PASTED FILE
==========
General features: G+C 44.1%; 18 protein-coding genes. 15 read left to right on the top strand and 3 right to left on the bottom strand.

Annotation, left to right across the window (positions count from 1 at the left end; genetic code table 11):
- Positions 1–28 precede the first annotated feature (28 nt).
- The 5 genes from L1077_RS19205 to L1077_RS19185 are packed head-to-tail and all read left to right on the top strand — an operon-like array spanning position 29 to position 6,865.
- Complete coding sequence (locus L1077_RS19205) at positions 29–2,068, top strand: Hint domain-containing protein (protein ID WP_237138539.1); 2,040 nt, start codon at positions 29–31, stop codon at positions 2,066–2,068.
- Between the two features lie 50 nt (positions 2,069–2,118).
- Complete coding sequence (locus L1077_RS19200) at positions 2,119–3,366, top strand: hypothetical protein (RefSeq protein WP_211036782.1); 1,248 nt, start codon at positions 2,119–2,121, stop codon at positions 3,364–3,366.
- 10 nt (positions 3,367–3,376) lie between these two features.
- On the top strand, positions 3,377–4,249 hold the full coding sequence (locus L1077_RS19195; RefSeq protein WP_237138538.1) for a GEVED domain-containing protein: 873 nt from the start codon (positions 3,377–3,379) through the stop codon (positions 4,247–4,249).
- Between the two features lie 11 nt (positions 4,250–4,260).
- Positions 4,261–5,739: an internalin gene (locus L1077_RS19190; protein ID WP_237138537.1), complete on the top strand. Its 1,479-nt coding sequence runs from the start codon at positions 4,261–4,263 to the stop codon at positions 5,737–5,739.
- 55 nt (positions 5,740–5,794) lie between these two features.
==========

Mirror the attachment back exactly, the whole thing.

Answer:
General features: G+C 44.1%; 18 protein-coding genes. 15 read left to right on the top strand and 3 right to left on the bottom strand.

Annotation, left to right across the window (positions count from 1 at the left end; genetic code table 11):
- Positions 1–28 precede the first annotated feature (28 nt).
- The 5 genes from L1077_RS19205 to L1077_RS19185 are packed head-to-tail and all read left to right on the top strand — an operon-like array spanning position 29 to position 6,865.
- Complete coding sequence (locus L1077_RS19205) at positions 29–2,068, top strand: Hint domain-containing protein (protein ID WP_237138539.1); 2,040 nt, start codon at positions 29–31, stop codon at positions 2,066–2,068.
- Between the two features lie 50 nt (positions 2,069–2,118).
- Complete coding sequence (locus L1077_RS19200) at positions 2,119–3,366, top strand: hypothetical protein (RefSeq protein WP_211036782.1); 1,248 nt, start codon at positions 2,119–2,121, stop codon at positions 3,364–3,366.
- 10 nt (positions 3,367–3,376) lie between these two features.
- On the top strand, positions 3,377–4,249 hold the full coding sequence (locus L1077_RS19195; RefSeq protein WP_237138538.1) for a GEVED domain-containing protein: 873 nt from the start codon (positions 3,377–3,379) through the stop codon (positions 4,247–4,249).
- Between the two features lie 11 nt (positions 4,250–4,260).
- Positions 4,261–5,739: an internalin gene (locus L1077_RS19190; protein ID WP_237138537.1), complete on the top strand. Its 1,479-nt coding sequence runs from the start codon at positions 4,261–4,263 to the stop codon at positions 5,737–5,739.
- 55 nt (positions 5,740–5,794) lie between these two features.